Introduction
  Benjamin, Walter
  Bismarck, Otto v.
  Brecht, Bertolt
  Celan, Paul
  Döblin, Alfred
  Fontane, Theodor
  Grosz, George
  Grünbein, Durs
  Heartfield, John
  Honigmann, Barbara
  Isherwood, Christopher
  Johnson, Uwe
  Kleist, Heinrich v.
  Kollwitz, Käthe
  Kracauer, Siegfried
  Lang, Fritz
  Lasker-Schüler, Else
  Liebermann, Max
  Liebknecht, Karl
  Luxemburg, Rosa
  Marc, Franz
  Ossietzky, Carl v.
  Riefenstahl, Leni
  Ruttmann, Walther
  Schinkel, Karl Friedrich
  Speer, Albert
  Tieck, Ludwig
  Tucholsky, Kurt
  Ury, Lesser
  Varnhagen, Rahel
  Wenders, Wim

 

 
Schinkel, Karl Friedrich

b. March 13, 1781, Neuruppin, Brandenburg
d. October 9, 1841, Berlin


German architect and painter whose Romantic-Classical creations in other related arts made him the leading arbiter of national aesthetic taste in his lifetime.


  Karl Schinkel, 1802-03

Biography

The son of an archdeacon, Schinkel studied architecture with the brilliant Friedrich Gilly (1798-1800) and at Berlin's Academy of Architecture (1800-02), followed by several years in Italy. Returning to Berlin via Paris (1805), he became a painter. He designed furniture for Queen Louise in 1809 that, with its rich, light-coloured pearwood, play of matched grains, and romantic simplification of form in a classical milieu, anticipated the forthcoming Biedermeier period.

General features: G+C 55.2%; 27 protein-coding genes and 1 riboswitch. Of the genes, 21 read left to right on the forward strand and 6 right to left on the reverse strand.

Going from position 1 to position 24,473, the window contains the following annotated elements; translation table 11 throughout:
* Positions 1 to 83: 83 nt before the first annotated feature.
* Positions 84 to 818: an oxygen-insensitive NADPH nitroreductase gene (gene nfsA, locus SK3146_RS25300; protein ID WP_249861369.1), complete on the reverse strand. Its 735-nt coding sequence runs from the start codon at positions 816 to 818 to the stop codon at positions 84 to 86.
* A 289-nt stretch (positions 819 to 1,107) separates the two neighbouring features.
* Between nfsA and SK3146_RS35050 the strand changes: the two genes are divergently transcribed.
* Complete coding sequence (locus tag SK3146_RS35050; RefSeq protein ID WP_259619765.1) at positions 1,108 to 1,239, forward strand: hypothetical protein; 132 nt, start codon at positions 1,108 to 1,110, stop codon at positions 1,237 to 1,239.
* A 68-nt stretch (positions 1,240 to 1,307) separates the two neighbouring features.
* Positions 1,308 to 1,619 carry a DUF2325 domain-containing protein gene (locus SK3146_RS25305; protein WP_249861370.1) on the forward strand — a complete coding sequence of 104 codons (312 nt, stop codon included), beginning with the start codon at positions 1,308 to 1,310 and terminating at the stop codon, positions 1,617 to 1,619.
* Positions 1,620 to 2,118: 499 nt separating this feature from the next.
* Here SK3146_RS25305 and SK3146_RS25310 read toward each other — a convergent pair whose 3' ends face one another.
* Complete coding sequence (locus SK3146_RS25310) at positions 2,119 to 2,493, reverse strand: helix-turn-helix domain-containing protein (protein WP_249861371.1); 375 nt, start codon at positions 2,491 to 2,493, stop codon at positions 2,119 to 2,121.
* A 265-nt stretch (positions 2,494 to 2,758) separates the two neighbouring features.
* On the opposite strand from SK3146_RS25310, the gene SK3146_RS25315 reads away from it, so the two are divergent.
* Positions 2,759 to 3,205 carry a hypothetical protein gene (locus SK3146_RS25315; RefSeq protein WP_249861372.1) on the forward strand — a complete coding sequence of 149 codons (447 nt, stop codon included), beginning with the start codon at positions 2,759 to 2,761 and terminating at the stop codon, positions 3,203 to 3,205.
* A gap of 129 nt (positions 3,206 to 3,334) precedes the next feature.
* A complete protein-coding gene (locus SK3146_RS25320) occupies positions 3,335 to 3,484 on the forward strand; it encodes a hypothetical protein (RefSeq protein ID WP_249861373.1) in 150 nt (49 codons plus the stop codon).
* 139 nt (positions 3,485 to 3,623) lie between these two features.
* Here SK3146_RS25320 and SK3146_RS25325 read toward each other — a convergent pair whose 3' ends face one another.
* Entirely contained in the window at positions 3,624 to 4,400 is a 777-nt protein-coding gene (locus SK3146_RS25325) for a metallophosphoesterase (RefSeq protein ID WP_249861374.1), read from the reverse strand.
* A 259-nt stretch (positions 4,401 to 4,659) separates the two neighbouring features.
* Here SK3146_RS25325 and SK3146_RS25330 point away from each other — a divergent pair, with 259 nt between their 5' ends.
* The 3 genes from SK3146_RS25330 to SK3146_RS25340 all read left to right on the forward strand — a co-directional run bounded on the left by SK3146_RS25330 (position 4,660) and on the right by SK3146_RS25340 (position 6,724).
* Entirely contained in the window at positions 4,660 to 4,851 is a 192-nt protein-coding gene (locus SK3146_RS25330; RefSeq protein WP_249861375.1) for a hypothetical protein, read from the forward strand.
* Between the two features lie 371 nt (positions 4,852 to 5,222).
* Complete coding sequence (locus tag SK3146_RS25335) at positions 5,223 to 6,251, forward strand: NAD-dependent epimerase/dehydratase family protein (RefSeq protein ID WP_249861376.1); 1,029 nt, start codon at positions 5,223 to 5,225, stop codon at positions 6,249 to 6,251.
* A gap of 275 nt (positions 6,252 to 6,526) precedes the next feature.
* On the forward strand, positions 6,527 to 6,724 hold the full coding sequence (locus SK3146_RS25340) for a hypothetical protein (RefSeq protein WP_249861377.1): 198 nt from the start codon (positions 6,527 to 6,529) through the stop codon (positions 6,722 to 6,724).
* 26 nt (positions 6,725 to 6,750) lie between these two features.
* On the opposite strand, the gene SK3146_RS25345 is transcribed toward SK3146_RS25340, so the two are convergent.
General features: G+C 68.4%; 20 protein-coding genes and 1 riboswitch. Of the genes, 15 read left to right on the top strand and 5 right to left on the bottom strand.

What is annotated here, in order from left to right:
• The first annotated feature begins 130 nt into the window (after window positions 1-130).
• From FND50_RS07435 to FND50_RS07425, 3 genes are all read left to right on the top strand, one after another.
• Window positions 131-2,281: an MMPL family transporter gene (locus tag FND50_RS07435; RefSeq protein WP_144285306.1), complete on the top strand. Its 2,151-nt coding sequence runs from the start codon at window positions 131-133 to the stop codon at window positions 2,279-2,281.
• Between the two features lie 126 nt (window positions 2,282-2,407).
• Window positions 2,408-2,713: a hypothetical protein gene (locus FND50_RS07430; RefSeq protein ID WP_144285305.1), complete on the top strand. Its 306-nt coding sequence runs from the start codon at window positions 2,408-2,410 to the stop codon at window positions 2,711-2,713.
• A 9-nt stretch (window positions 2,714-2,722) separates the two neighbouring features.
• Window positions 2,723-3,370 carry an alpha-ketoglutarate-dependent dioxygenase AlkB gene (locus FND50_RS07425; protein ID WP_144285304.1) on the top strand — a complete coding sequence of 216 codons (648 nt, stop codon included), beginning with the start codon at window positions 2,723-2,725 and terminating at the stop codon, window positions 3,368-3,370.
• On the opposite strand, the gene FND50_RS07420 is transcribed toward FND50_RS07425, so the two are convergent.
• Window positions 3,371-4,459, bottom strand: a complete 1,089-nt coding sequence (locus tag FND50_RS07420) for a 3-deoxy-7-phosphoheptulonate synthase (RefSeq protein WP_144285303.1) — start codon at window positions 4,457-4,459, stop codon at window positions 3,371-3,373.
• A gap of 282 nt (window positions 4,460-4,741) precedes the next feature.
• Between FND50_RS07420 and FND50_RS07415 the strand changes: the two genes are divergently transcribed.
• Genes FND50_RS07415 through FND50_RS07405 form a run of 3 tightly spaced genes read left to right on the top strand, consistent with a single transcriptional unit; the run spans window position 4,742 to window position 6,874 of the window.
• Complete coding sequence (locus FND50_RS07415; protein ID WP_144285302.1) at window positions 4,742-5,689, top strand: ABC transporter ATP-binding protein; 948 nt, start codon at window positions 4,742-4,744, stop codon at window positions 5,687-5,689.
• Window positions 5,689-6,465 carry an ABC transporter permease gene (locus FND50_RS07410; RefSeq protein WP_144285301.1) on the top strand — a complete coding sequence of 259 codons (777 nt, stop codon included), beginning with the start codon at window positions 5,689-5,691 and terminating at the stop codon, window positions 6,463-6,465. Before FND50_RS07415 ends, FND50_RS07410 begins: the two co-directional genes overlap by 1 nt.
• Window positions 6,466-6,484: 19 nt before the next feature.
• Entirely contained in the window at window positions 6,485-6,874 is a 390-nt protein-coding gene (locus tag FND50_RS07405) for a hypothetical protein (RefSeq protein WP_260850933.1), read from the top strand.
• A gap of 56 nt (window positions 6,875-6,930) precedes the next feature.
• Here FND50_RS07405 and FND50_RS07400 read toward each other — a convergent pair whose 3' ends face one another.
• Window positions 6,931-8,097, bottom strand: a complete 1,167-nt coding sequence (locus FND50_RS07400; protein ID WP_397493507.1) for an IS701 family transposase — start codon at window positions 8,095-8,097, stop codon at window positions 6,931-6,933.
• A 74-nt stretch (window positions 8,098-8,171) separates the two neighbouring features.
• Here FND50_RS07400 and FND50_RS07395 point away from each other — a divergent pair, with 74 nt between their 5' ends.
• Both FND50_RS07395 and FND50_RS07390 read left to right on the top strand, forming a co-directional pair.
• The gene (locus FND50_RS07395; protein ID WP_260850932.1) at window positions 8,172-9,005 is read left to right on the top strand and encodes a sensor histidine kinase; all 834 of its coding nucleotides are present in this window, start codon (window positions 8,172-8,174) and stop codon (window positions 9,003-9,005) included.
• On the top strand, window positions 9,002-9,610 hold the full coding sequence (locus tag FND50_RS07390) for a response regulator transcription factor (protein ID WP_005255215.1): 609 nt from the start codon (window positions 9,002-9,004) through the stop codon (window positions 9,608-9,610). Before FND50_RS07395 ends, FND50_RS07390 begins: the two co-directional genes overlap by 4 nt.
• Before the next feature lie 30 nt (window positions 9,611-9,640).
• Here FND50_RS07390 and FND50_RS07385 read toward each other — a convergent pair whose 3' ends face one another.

Becoming state architect of Prussia in 1815, Schinkel executed many commissions for King Frederick William III and other members of the royal family. His designs were based on the revival of various historical styles of architecture; e.g., Greek Revival buildings such as the Königschauspelhaus, Berlin (1818), and the Altes Museum, Berlin (1822-30). His designs for a mausoleum for Louise (1810) and the brick and terra-cotta Werdersche Kirche, Berlin (1821-30), are among the earliest Gothic Revival designs in Europe.

In 1824 Schinkel visited Italy again and in 1826 travelled through Scotland and England. Appointed director (1830) of the Prussian Office of Public Works, he decorated apartments for Crown Prince Friedrich Wilhelm and Prince August. His work as a city planner resulted in new boulevards and squares in Berlin. Also remembered for his stage and ironwork designs, he designed scenery for Goethe's plays, bathing the whole stage in an atmosphere of picturesque illusion.

Karl Schinkel's monument in Neurippin 


Resources

Karl Schinkel database by AGRAM
Designs by Karl Schinkel--an image gallery from Australian National University
Friends of Schinkel--a large collection of materials on Schinkel's life and work
Karl Friedrich Schinkel--from Great Buildings Online
ArchINFORM: Karl Friedrich Schinkel: includes a detailed chronology of his life
Berlin: Architektur: Karl Friedrich Schinkel


Source

"Schinkel, Karl Friedrich" Encyclopedia Britannica Online.
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